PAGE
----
People with mold in their home often notice an increase in the number of indoor bugs. It’s appropriate to wonder, therefore, if mold and bugs are related. Well, they are. Mold — and the environment that fosters it — attracts bugs of many forms.
Conditions that Foster Mold Growth
Mold and bugs are attracted to the same environment, one with warmth and high levels of moisture. Mold needs at least an approximate 70 percent relative humidity to begin growing at temperatures as low as 60 degrees. And some insect species, such as camel crickets, centipedes, and cockroaches, require a lot of water. That’s why they seek out damp environments in homes and other buildings. The more moisture you have, the more of these insects you’re likely to find. Moisture likewise attracts subterranean termites, which feed on wooden supports.
If you have mold and bugs, you will need to address the sources of the moisture before anything else. Moisture can get into your house through a variety of means: leaky roofs, leaky pipes, unventilated bathrooms, spills, drafts, and your crawl space, to name a few.
To reduce moisture, you will have to contact the professional who can address its source. For all crawl-space related moisture problems, Yes Pest Pros in Columbus and Bloomington, Indiana, can provide the services you need.
Mold Itself Attracts Bugs
Bugs need more than moisture to survive, however. They need food, and mold is one source of nutrition. Many bugs feed on mold and decomposing matter. Booklice, for example, often inhabit moldy books. Fungus gnats and mold mites are two other pests closely associated with mold.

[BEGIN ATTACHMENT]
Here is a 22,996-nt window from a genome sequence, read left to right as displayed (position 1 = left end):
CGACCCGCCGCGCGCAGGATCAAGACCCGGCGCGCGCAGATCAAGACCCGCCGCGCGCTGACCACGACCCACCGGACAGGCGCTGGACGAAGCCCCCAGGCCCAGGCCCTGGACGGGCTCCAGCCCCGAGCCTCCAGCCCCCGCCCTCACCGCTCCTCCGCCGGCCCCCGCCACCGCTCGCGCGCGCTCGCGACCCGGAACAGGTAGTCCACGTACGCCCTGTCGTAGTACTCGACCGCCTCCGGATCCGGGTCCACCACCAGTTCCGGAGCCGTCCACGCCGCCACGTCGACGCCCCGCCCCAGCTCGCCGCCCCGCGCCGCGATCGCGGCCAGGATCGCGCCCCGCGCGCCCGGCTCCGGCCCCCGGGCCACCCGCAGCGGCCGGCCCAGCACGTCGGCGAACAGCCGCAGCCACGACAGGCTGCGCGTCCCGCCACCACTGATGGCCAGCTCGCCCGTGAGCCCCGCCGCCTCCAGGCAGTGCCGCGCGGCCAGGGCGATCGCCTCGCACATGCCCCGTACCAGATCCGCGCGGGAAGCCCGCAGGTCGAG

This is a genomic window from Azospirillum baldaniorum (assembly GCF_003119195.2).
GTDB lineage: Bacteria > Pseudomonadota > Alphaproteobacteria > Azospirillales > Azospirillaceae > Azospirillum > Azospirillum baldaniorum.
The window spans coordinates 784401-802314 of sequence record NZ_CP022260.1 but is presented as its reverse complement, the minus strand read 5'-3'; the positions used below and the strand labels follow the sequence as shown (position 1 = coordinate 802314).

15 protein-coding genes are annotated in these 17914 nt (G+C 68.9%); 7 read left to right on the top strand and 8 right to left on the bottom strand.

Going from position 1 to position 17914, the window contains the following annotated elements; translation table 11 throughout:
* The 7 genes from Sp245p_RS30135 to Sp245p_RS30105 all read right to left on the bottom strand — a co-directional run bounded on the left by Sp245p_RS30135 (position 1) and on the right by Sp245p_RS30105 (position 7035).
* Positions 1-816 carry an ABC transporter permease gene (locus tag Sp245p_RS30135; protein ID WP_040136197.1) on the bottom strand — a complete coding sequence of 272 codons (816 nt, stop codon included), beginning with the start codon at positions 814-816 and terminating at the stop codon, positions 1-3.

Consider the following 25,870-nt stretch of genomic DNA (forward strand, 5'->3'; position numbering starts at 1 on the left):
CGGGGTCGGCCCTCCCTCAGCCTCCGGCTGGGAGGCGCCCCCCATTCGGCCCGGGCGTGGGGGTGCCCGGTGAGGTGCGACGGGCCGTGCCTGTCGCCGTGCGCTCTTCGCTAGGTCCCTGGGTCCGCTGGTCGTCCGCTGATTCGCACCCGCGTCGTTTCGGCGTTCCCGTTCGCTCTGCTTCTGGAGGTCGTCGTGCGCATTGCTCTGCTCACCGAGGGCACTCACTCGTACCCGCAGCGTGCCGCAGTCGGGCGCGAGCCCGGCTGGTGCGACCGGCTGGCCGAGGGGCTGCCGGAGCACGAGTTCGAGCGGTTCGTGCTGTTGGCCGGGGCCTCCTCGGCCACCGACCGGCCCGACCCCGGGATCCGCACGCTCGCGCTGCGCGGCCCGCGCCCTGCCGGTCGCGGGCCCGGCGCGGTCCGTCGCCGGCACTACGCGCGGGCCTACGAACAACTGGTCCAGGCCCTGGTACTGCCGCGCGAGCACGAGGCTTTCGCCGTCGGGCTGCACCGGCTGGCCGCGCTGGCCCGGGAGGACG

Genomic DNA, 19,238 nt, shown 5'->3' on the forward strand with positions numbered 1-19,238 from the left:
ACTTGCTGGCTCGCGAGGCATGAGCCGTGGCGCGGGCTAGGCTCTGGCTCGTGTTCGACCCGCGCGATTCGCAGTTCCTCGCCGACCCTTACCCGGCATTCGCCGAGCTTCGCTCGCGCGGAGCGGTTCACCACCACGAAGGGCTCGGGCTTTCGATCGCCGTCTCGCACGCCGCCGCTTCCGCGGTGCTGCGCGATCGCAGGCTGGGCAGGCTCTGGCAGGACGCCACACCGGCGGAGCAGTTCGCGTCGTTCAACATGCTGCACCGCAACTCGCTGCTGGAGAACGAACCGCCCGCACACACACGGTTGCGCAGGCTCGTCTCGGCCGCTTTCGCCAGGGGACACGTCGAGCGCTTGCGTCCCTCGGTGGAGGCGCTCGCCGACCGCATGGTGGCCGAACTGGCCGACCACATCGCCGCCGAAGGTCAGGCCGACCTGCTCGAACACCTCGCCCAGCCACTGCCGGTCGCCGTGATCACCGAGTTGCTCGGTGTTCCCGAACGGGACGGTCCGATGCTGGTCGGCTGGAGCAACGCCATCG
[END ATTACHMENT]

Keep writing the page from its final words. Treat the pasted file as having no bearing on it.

Cockroaches, camel crickets, slugs, and millipedes are attracted to mold, too, though not because they feed on it. They’re attracted to the organic matter that mold helps break down and decompose.
The smell of mold also attracts bugs. Many mold species produce gasses called microbial volatile organic compounds (MVOCs). These gasses are what people often associate with the musty smells of mold. While we might not like these smells, bugs do. Termites are one such bug attracted to mold smells. Because mold breaks down wood, it makes it easier for the termites to tunnel. Termites return the favor, of course, by providing mold more areas in which to grow — deeper into the wood.
How to Get Rid of Mold and Bugs
As said, the first thing you need to do is to address the sources of moisture. After addressing (or while addressing) the sources, you can then take care of the mold and bugs.
Bugs will likely disappear once you deal with the mold and moisture. However, if an infestation is severe, or if your home now houses carpenter ants or termites, you’ll need a local pest control specialist to exterminate them.
For wide-spread mold growth, you will have to call a remediation or disaster specialist, such as PuroClean. However, if the mold is limited to your crawl space, Yes Pest Pros can handle the issue. We’re licensed to treat all mold growth in crawl spaces and can make the space under your house so dry and clean you might actually want to go down there.